Monetary Policy

Abandon interest rates rises, says Shadow Monetary Policy Committee 


In the Media

Shanker Singham quoted by The Daily Mail

In the Media

Shadow Monetary Policy Committee quoted by the BBC

A further interest rate rise would risk damaging the UK’s fragile economy and is unnecessary to tackle inflation

  • The IEA’s Shadow Monetary Policy Committee (SMPC) voted (8-1) to keep the Bank Rate at 5 per cent. One member voted for an increase to 5.5 per cent.

  • An overwhelming majority voted to suspend or reduce the pace of Quantitative Tightening (QT).

  • Previous interest rate rises should be given time to take effect on inflation before further action is taken.

  • An immediate rate cut could create uncertainty and dent the Bank’s credibility.

A group of independent economists that shadow the Bank of England’s Monetary Policy Committee (MPC) have called for interest rates to not increase further. This comes as the Bank of England is expected to put up the Bank Rate from 5 per cent to 5.25 per cent today (Thursday, 3 August).

The Institute of Economic Affairs’ Shadow Monetary Policy Committee (SMPC) have said that further rate increases could harm the UK economy. A majority of the SMPC also voted to pause Quantitative Tightening (QT) – a contractionary monetary policy that aims to decrease the money supply and slow the economy. This marks a shift from the SMPC’s May meeting when only two members voted to suspend QT entirely.

The one dissenting member argued that a further hike of 50 basis points was necessary to prevent inflation from “becoming embedded in the economy”. But the majority assessed that risk as low because of weak growth, a weakening labour market and the easing of supply-side pressures.

One member, economist Patrick Minford (Cardiff Business School, Cardiff University), said that getting inflation down from very high levels will be a long and slow process; and overreacting and over-tightening could damage the economy and spark a financial crisis. Another member, Juan Castañeda (Vinson Centre, University of Buckingham), highlighted the contracting money supply over recent months that will have a strong disinflationary pressure.

The SMPC was among the first groups to warn that loose monetary policy during the pandemic necessitated higher interest rates in July 2021. However, the Committee now says further monetary tightening should be paused until the full impact of recent rate rises and quantitative tightening becomes clear. The members, nevertheless, cautioned against an interest rate cut on the basis that the Bank of England has lost too much credibility in tackling inflation to do a volte-face.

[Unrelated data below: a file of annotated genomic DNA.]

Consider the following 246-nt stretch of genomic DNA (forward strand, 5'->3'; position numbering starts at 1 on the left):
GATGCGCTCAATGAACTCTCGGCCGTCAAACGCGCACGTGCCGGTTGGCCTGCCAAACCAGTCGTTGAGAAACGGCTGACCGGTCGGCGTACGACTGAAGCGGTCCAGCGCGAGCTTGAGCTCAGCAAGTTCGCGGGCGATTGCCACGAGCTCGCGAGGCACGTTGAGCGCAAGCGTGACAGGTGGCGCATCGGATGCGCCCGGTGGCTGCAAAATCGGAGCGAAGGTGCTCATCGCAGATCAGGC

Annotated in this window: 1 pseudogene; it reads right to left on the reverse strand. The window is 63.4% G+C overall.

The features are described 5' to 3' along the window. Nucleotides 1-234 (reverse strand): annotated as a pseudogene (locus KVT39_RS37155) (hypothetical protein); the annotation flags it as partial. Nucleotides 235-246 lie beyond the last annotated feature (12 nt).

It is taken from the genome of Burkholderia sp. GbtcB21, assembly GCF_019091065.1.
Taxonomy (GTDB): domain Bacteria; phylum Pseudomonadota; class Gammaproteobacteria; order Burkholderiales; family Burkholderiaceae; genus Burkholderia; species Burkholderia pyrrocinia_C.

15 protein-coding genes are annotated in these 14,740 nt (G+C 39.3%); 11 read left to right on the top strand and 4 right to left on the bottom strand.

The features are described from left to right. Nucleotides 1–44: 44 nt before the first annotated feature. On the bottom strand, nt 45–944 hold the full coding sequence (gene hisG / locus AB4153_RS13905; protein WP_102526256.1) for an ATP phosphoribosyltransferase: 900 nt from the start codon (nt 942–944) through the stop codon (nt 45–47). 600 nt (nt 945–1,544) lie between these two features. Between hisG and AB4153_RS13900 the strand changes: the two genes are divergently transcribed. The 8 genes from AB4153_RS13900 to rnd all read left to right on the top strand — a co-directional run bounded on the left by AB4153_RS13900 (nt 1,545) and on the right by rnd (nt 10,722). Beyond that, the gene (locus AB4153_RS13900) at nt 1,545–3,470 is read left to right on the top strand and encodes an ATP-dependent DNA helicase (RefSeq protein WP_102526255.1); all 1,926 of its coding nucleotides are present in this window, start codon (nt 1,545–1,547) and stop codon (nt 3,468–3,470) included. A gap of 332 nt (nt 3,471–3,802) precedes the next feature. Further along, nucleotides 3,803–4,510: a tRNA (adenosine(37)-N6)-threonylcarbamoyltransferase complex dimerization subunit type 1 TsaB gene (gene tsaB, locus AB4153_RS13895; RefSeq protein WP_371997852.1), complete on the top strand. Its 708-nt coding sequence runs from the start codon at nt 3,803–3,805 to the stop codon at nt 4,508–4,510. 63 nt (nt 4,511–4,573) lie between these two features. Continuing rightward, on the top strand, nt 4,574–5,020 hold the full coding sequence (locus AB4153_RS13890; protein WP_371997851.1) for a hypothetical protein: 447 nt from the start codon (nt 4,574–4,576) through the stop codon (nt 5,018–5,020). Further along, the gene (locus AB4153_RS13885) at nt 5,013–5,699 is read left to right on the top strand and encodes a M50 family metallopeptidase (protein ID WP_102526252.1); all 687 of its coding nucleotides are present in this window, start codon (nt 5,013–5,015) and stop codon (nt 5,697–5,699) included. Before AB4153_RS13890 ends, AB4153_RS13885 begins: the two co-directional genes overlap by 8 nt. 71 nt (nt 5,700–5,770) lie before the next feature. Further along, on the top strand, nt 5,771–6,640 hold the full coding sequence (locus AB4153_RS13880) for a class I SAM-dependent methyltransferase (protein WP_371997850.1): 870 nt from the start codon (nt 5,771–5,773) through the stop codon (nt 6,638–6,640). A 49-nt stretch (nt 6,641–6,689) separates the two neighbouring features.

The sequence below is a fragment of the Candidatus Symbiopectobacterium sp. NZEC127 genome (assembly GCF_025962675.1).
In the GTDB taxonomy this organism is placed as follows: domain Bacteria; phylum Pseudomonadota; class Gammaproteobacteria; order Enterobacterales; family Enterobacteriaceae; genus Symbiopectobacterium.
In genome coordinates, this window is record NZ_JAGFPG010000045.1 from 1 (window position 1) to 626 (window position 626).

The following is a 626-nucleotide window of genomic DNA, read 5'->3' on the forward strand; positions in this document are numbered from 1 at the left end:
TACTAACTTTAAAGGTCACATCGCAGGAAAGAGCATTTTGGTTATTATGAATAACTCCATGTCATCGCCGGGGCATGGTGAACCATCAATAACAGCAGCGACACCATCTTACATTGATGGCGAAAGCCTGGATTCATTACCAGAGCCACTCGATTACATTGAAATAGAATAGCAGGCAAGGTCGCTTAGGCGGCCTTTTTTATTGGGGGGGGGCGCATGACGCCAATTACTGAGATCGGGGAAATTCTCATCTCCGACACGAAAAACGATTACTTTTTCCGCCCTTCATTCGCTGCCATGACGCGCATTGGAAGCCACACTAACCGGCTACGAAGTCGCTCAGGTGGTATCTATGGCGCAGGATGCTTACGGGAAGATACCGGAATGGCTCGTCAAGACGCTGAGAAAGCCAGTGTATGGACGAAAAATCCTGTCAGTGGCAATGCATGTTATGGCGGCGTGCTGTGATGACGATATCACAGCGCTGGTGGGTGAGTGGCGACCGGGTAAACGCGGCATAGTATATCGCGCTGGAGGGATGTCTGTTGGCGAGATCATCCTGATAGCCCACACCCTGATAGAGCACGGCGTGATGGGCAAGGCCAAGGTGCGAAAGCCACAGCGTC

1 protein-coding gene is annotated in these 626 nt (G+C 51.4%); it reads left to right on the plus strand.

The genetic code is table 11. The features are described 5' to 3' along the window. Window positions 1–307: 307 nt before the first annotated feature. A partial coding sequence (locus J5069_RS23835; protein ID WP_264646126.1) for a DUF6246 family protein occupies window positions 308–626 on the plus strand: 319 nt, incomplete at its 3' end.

SMPC members highlighted the reduction in lending to companies and financial institutions and the risk of a “payment shock” as 1.6 million fixed-rate mortgage deals are set to end by mid-2024 – resulting in some reduction in household spending. They also noted that headline inflation rates are already beginning to fall across developed economies.

Trevor Williams, Chair of the Shadow Monetary Policy Committee and former chief economist at Lloyds Bank, said:

”It will take some time for previous rate rises and falling global commodity prices to feed into lower inflation. But, in the meantime, further rate rises by the Bank of England are unnecessary and could do some economic damage without lowering inflation any faster.

“The UK economy is on the precipice of a sharper slowdown. There has already been a contraction in the money supply, with less liquidly available for loans, lower house price inflation, and slowing economic activity, as shown in the sharp fall in the Purchasing Managers’ Index (PMI) for manufacturing.”


Notes to Editors

Contact: [email protected] / 07763 365520

  • The Shadow Monetary Policy Committee (SMPC) is a group of independent economists whose purpose is to monitor the decisions of the Bank of England’s official Monetary Policy Committee and make its own policy recommendations.

  • The SMPC has met at least once a quarter at the Institute of Economic Affairs (IEA) since July 1997, making it the first such group in the UK.

  • It carries a pool of ‘spare’ members to ensure nine votes are cast each month. This can lead to changes in the aggregate vote, depending on who contributed to a particular poll. As a result, the nine independent and named analyses should be regarded as more significant than the exact overall vote.

  • The minutes of the April meeting can be found here: Minutes of the SMPC meeting of 11 July 2023.

The mission of the Institute of Economic Affairs is to improve understanding of the fundamental institutions of a free society by analysing and expounding the role of markets in solving economic and social problems. The IEA is a registered educational charity and independent of all political parties.